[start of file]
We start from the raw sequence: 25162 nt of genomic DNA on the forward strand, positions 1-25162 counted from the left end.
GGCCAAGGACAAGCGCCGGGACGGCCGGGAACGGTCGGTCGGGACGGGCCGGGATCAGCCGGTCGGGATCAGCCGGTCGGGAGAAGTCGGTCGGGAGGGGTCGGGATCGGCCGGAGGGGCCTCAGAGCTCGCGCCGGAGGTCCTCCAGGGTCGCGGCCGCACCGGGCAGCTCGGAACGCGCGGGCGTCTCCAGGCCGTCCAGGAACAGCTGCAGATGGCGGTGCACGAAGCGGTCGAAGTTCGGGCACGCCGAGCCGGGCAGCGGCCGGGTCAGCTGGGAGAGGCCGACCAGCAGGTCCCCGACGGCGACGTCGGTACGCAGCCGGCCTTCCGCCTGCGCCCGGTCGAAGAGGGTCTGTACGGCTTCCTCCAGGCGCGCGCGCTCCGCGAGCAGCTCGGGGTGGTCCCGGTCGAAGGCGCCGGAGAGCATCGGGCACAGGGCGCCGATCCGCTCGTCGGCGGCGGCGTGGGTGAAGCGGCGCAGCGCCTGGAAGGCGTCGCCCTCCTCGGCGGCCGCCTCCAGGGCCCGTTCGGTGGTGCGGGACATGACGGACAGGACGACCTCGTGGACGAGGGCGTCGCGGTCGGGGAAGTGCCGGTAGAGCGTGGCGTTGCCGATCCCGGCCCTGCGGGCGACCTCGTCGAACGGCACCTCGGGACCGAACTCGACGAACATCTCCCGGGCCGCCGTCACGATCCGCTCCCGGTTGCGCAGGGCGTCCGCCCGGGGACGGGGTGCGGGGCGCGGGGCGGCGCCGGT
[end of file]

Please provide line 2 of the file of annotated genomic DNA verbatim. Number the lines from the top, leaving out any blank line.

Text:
GGCCAAGGACAAGCGCCGGGACGGCCGGGAACGGTCGGTCGGGACGGGCCGGGATCAGCCGGTCGGGATCAGCCGGTCGGGAGAAGTCGGTCGGGAGGGGTCGGGATCGGCCGGAGGGGCCTCAGAGCTCGCGCCGGAGGTCCTCCAGGGTCGCGGCCGCACCGGGCAGCTCGGAACGCGCGGGCGTCTCCAGGCCGTCCAGGAACAGCTGCAGATGGCGGTGCACGAAGCGGTCGAAGTTCGGGCACGCCGAGCCGGGCAGCGGCCGGGTCAGCTGGGAGAGGCCGACCAGCAGGTCCCCGACGGCGACGTCGGTACGCAGCCGGCCTTCCGCCTGCGCCCGGTCGAAGAGGGTCTGTACGGCTTCCTCCAGGCGCGCGCGCTCCGCGAGCAGCTCGGGGTGGTCCCGGTCGAAGGCGCCGGAGAGCATCGGGCACAGGGCGCCGATCCGCTCGTCGGCGGCGGCGTGGGTGAAGCGGCGCAGCGCCTGGAAGGCGTCGCCCTCCTCGGCGGCCGCCTCCAGGGCCCGTTCGGTGGTGCGGGACATGACGGACAGGACGACCTCGTGGACGAGGGCGTCGCGGTCGGGGAAGTGCCGGTAGAGCGTGGCGTTGCCGATCCCGGCCCTGCGGGCGACCTCGTCGAACGGCACCTCGGGACCGAACTCGACGAACATCTCCCGGGCCGCCGTCACGATCCGCTCCCGGTTGCGCAGGGCGTCCGCCCGGGGACGGGGTGCGGGGCGCGGGGCGGCGCCGGT